CCPS Family Life Committee to Review State Health Education Framework That Includes Controversial Gender Fluidity

This week the Family Life Advisory Committee, the community panel responsible for approving family life and sex education curriculum, begins their review of the Maryland State Health Education Framework that includes gender fluidity concepts starting as early as pre-K.

Gender fluidity is a theory that attempts to separate one’s biological sex from how they express or identify their gender, which according to some experts, can be a spectrum of up to 72 different gender identities that do not equate to genitalia.  The concept gained its roots in universities and has contributed to the current debates surrounding the use of preferred pronouns, biological males competing in women’s sports, and gender-neutral bathrooms.

Diversity, Equity, & Inclusion (DEI) proponents claim that teaching students about gender identity will help create an environment free of bias and discrimination, but parents argue that it could cause more harm than good.

“We can teach kids to be respectful to each other without creating confusion around gender.  Everyone knows there can be effeminate men and masculine women and everything in between – that doesn’t mean we need to change what it means to be a man and woman,” said a concerned parent.  “There are people out there that would probably call me transphobic for saying that, but they’re wrong.  We need to move past the name calling and have real dialogue.”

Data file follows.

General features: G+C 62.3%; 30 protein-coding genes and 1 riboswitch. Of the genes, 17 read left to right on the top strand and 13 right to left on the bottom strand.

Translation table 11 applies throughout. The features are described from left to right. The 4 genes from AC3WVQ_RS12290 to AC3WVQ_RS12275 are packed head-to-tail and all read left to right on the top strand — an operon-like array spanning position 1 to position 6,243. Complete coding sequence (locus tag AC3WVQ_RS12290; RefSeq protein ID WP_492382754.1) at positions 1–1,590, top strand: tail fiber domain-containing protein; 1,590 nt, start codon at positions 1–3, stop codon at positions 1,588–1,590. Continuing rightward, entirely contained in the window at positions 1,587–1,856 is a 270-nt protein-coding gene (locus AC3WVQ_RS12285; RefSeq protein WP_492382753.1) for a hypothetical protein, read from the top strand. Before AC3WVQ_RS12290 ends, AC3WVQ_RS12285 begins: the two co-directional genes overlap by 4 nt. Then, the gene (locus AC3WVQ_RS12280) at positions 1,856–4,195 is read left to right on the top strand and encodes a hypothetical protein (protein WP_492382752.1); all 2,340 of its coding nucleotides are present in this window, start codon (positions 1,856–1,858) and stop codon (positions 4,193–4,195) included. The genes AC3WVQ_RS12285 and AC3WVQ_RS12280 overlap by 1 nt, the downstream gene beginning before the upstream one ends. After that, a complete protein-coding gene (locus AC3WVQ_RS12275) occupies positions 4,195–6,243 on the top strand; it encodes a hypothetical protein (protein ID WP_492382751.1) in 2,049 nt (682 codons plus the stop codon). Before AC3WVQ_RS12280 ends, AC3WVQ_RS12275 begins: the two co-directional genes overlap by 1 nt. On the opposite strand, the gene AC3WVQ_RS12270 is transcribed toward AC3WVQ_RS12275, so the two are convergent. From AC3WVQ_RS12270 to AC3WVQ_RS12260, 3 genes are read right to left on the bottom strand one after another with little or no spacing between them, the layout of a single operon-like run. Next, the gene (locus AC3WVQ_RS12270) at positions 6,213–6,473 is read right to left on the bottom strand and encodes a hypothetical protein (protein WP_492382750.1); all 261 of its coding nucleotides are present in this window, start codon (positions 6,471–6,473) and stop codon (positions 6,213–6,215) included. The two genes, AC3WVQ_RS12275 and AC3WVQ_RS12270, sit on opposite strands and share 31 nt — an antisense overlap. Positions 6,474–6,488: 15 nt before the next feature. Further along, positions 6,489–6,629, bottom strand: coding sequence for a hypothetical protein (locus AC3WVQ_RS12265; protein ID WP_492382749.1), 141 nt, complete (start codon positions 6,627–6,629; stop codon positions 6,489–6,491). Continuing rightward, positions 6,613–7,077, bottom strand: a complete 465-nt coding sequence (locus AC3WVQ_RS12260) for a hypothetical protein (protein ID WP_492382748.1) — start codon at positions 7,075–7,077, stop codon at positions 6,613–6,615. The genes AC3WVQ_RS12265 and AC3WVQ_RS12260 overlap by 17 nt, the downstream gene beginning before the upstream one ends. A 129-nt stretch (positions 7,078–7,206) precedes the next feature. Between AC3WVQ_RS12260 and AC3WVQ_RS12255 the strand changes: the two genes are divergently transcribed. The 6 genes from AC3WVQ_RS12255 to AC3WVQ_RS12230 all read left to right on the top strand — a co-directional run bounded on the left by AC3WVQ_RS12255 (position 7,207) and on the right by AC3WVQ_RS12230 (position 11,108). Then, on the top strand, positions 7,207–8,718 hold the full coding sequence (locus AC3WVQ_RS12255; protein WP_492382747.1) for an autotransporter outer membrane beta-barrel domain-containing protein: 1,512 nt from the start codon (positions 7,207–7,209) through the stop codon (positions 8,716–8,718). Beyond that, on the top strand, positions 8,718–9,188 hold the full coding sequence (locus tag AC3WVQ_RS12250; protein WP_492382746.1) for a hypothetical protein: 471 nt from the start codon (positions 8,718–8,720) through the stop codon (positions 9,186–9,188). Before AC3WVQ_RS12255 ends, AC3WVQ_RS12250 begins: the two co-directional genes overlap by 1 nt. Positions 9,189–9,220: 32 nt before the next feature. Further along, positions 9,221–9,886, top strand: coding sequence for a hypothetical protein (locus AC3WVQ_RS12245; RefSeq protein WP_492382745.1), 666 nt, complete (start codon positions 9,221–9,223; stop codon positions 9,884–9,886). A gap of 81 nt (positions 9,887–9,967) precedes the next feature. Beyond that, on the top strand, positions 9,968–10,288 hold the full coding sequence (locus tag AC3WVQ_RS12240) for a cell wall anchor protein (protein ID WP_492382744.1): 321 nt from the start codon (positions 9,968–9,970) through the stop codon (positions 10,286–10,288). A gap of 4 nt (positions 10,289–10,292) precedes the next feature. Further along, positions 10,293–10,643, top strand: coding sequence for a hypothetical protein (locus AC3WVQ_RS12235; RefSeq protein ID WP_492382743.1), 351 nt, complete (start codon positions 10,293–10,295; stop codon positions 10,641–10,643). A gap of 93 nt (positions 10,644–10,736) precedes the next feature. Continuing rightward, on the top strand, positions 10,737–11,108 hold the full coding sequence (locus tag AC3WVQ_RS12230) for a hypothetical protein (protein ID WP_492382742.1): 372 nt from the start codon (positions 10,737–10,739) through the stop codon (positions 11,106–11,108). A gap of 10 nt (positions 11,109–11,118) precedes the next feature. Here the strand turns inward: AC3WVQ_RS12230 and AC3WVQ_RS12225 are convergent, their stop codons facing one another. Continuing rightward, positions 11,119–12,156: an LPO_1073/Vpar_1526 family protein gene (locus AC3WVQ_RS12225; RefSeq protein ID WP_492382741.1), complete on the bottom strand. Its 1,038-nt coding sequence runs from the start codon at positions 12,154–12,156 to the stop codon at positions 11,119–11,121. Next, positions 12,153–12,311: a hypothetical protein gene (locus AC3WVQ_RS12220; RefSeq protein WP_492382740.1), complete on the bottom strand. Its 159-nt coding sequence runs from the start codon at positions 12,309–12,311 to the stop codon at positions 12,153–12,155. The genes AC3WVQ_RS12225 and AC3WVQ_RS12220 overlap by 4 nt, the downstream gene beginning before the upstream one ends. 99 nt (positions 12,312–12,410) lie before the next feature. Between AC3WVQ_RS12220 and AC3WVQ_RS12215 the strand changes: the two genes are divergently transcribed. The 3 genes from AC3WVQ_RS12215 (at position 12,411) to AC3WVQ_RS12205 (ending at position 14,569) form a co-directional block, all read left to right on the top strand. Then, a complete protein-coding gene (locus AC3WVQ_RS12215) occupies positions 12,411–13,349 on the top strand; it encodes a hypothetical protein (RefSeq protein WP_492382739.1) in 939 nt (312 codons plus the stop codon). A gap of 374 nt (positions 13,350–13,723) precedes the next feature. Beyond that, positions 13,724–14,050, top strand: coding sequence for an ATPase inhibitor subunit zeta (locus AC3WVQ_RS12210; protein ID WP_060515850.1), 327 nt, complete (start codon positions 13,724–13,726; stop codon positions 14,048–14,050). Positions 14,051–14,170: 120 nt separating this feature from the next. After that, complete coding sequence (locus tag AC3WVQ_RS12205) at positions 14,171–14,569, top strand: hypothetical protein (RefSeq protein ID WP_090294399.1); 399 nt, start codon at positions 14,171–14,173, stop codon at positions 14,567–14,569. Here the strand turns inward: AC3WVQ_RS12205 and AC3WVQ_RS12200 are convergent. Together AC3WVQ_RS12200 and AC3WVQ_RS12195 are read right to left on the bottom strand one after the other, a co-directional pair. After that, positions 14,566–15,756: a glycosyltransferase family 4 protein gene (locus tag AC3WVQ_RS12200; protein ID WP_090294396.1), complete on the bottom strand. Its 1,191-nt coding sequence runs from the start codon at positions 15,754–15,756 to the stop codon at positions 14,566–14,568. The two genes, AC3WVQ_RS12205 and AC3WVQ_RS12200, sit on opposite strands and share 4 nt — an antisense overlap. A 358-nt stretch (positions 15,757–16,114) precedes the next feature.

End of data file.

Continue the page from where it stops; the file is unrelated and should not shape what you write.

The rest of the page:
Teachers also expressed concern with the framework.  

“Under gender identity, how do you explain to a student what a woman is?  How do I respond if I’m asked whether a man can menstruate and give birth?” said a CCPS teacher.

Concerned Parents of Carroll has also received copies of classrrom materials that ask students for preferred pronouns and whether their parents refer to them by the same or different pronouns.   

“We need to take a step back and look at how we can teach children to be inclusive without this obsession and confusion with gender, and it needs parent involvement,” said a Family Life council member.

Development of the health education framework was led by the Maryland State Department of Education in conjunction with local school districts, including some CCPS administrators.  State curriculum frameworks exist for other content domains, but Family Life is the only area that consults a community advisory committee.  Other content areas, such as library book selection, include similar, controversial ideology but lack transparency.  

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